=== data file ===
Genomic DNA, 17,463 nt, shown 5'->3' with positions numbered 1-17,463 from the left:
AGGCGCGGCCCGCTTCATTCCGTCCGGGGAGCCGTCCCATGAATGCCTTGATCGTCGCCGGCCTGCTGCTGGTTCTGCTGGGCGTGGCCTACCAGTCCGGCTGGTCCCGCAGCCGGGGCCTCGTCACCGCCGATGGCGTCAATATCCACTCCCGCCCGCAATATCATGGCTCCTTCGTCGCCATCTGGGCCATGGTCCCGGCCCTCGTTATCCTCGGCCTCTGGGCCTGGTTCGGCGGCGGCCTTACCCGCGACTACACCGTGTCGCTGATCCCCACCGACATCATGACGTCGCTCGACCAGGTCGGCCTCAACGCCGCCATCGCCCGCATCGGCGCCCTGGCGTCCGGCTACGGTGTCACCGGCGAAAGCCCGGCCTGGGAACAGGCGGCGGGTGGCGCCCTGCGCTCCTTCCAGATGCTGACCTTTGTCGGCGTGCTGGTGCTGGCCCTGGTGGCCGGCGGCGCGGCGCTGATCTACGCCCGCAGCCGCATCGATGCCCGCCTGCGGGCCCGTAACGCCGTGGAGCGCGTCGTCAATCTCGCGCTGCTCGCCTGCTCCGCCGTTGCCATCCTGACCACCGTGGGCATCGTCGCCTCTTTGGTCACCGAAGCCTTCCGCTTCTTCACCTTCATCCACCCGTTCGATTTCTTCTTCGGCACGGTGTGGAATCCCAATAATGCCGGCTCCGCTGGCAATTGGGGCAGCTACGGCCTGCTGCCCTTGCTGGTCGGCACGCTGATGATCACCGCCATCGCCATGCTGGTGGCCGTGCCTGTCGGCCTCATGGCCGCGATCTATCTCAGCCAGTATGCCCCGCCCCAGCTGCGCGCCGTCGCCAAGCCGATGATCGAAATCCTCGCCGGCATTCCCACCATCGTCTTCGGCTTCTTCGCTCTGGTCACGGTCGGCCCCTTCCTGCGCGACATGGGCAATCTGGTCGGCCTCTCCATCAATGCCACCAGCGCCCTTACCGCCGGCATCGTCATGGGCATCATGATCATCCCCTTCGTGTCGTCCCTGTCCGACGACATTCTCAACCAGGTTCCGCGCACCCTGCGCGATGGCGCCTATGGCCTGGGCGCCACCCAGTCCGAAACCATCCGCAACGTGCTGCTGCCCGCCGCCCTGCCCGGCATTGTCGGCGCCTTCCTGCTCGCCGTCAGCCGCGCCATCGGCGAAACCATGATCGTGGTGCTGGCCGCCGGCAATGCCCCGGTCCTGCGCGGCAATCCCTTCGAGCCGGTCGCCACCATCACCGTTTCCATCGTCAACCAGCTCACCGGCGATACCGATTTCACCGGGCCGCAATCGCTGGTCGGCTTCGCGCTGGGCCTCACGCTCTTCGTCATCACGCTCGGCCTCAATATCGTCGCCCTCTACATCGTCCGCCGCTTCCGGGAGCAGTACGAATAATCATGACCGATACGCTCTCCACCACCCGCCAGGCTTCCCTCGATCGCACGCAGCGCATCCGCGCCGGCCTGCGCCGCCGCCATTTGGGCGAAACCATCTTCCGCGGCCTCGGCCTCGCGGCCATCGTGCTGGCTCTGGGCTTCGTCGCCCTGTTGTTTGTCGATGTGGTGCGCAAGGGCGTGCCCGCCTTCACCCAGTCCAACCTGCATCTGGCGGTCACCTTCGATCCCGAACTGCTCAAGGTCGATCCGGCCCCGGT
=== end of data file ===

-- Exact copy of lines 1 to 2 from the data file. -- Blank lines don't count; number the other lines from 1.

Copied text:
Genomic DNA, 17,463 nt, shown 5'->3' with positions numbered 1-17,463 from the left:
AGGCGCGGCCCGCTTCATTCCGTCCGGGGAGCCGTCCCATGAATGCCTTGATCGTCGCCGGCCTGCTGCTGGTTCTGCTGGGCGTGGCCTACCAGTCCGGCTGGTCCCGCAGCCGGGGCCTCGTCACCGCCGATGGCGTCAATATCCACTCCCGCCCGCAATATCATGGCTCCTTCGTCGCCATCTGGGCCATGGTCCCGGCCCTCGTTATCCTCGGCCTCTGGGCCTGGTTCGGCGGCGGCCTTACCCGCGACTACACCGTGTCGCTGATCCCCACCGACATCATGACGTCGCTCGACCAGGTCGGCCTCAACGCCGCCATCGCCCGCATCGGCGCCCTGGCGTCCGGCTACGGTGTCACCGGCGAAAGCCCGGCCTGGGAACAGGCGGCGGGTGGCGCCCTGCGCTCCTTCCAGATGCTGACCTTTGTCGGCGTGCTGGTGCTGGCCCTGGTGGCCGGCGGCGCGGCGCTGATCTACGCCCGCAGCCGCATCGATGCCCGCCTGCGGGCCCGTAACGCCGTGGAGCGCGTCGTCAATCTCGCGCTGCTCGCCTGCTCCGCCGTTGCCATCCTGACCACCGTGGGCATCGTCGCCTCTTTGGTCACCGAAGCCTTCCGCTTCTTCACCTTCATCCACCCGTTCGATTTCTTCTTCGGCACGGTGTGGAATCCCAATAATGCCGGCTCCGCTGGCAATTGGGGCAGCTACGGCCTGCTGCCCTTGCTGGTCGGCACGCTGATGATCACCGCCATCGCCATGCTGGTGGCCGTGCCTGTCGGCCTCATGGCCGCGATCTATCTCAGCCAGTATGCCCCGCCCCAGCTGCGCGCCGTCGCCAAGCCGATGATCGAAATCCTCGCCGGCATTCCCACCATCGTCTTCGGCTTCTTCGCTCTGGTCACGGTCGGCCCCTTCCTGCGCGACATGGGCAATCTGGTCGGCCTCTCCATCAATGCCACCAGCGCCCTTACCGCCGGCATCGTCATGGGCATCATGATCATCCCCTTCGTGTCGTCCCTGTCCGACGACATTCTCAACCAGGTTCCGCGCACCCTGCGCGATGGCGCCTATGGCCTGGGCGCCACCCAGTCCGAAACCATCCGCAACGTGCTGCTGCCCGCCGCCCTGCCCGGCATTGTCGGCGCCTTCCTGCTCGCCGTCAGCCGCGCCATCGGCGAAACCATGATCGTGGTGCTGGCCGCCGGCAATGCCCCGGTCCTGCGCGGCAATCCCTTCGAGCCGGTCGCCACCATCACCGTTTCCATCGTCAACCAGCTCACCGGCGATACCGATTTCACCGGGCCGCAATCGCTGGTCGGCTTCGCGCTGGGCCTCACGCTCTTCGTCATCACGCTCGGCCTCAATATCGTCGCCCTCTACATCGTCCGCCGCTTCCGGGAGCAGTACGAATAATCATGACCGATACGCTCTCCACCACCCGCCAGGCTTCCCTCGATCGCACGCAGCGCATCCGCGCCGGCCTGCGCCGCCGCCATTTGGGCGAAACCATCTTCCGCGGCCTCGGCCTCGCGGCCATCGTGCTGGCTCTGGGCTTCGTCGCCCTGTTGTTTGTCGATGTGGTGCGCAAGGGCGTGCCCGCCTTCACCCAGTCCAACCTGCATCTGGCGGTCACCTTCGATCCCGAACTGCTCAAGGTCGATCCGGCCCCGGT